Evaluating Source Material
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Evaluating Source Material

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The third installment of the Writing the Research Paper seminar by the Wingate University Writing Center.

The third installment of the Writing the Research Paper seminar by the Wingate University Writing Center.

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Evaluating Source Material Evaluating Source Material Presentation Transcript

  • “ Researching, Reading, Writing, & Thinking Critically” Greta Wood, Reference/Instruction/Catalog Librarian Kevin Winchester, Writing Center Director
  • Remember the 6 Important Steps
    • Thoroughly Understand the Assignment
    • Do a little Thinking before you begin your research or your writing
    • Invent to further define and narrow your topic
    • Visit the Library, start gathering source material
    • Create your Research Map
    • Assemble Your Research Dossiers
  • As you begin evaluating your source material, you should have:
    • Determined from Thinking about your Assignment if your paper’s style will be Argumentative of Analytical.
    • Developed a “working thesis” for an argumentative paper, or posed a question to explore for an analytical paper.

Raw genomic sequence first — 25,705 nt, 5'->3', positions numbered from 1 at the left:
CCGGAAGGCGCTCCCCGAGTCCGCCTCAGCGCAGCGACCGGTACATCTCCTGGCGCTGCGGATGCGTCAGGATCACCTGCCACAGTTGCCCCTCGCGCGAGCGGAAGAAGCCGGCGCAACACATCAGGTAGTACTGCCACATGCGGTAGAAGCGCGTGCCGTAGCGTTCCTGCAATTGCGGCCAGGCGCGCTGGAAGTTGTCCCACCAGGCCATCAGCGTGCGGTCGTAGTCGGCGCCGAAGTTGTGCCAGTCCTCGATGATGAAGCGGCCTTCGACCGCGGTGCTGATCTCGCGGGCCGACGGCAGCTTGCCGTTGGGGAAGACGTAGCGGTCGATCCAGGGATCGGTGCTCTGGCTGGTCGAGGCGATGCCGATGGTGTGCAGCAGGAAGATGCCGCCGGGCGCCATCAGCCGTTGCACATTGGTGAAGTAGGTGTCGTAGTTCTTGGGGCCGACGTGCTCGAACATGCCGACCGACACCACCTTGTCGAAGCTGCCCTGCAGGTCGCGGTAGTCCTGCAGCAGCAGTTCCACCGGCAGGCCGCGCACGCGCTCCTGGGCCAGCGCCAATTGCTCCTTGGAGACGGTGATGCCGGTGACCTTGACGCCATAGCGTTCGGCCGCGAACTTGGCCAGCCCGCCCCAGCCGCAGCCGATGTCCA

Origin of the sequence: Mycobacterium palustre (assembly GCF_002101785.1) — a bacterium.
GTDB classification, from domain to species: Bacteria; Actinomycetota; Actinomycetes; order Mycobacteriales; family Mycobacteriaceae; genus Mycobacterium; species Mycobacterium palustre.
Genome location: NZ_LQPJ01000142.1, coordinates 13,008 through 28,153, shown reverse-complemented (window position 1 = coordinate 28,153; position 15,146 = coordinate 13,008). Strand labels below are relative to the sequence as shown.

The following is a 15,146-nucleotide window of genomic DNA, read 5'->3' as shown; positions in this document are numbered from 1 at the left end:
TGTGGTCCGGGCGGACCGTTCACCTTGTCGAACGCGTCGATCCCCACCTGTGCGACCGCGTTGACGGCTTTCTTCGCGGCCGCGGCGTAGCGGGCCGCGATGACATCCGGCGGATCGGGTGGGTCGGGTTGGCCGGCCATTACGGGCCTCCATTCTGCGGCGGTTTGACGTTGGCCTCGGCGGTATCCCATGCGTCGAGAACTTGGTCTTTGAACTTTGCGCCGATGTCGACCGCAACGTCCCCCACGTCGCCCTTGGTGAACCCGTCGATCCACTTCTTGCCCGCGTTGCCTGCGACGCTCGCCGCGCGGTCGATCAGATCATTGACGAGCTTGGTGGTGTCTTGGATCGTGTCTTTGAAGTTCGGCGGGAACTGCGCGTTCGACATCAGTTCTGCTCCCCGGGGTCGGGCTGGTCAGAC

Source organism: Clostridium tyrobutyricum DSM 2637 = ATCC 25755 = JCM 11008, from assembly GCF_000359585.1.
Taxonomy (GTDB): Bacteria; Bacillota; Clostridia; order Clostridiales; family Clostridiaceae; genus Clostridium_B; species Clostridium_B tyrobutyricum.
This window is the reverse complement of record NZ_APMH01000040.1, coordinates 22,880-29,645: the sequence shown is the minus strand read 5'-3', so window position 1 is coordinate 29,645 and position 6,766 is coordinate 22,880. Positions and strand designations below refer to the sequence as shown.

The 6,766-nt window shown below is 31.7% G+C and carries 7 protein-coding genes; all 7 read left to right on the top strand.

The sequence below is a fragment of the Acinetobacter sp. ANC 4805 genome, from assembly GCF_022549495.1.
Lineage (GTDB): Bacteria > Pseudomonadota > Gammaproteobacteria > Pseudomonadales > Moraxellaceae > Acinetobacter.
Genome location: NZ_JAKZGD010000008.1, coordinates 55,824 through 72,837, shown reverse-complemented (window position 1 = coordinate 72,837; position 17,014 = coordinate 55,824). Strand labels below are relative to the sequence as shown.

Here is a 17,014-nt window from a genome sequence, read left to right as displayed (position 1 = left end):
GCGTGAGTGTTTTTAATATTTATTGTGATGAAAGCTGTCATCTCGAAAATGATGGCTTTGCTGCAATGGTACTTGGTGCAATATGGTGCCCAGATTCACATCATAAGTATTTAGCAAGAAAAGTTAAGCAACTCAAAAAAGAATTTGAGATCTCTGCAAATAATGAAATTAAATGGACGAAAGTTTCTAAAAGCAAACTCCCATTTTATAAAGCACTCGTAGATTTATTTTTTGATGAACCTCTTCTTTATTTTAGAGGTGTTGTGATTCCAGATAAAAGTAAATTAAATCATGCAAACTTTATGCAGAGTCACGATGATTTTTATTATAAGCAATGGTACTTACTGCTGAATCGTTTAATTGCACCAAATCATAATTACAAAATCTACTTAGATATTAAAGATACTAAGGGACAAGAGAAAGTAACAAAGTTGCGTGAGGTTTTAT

• Gathered the initial sources you hope to use in the paper.
    View slide
  • Now you’ll need to:
    • Determine which sources will be useful
    • Invent and Revise Search Strategies to supplement your sources, narrow or broaden your focus, and address “new” information you’ve discovered
    • Prepare your Research Dossiers
    View slide
  • When Considering the Usefulness of a Potential Source:
    • Analyze the Title
    • Scan the Table of Contents for Chapter or Essay Titles
    • Read the source’s abstract or summary
    • Consider the source’s bibliography or index
  • … for EACH source you consider.
  • Enter the proper citation info FIRST!
    • Research Dossier #7 – for “Hills Like White Elephants” paper
    • Start with citation information, properly formatted:
    • (Works Cited vs. Bibliography)
    • Ranft, Gerardine Luongo. “End, Not Reduce, Abortion.” Sojourners Magazine . 38.2 (Feb. 2009): 4.
  • Then, if you think the source is useful:
    • READ IT!
    • Use the SCIP reading strategy.
  • Reading: SCIP
    • S : What S urprised you in the source material? S ummarize it!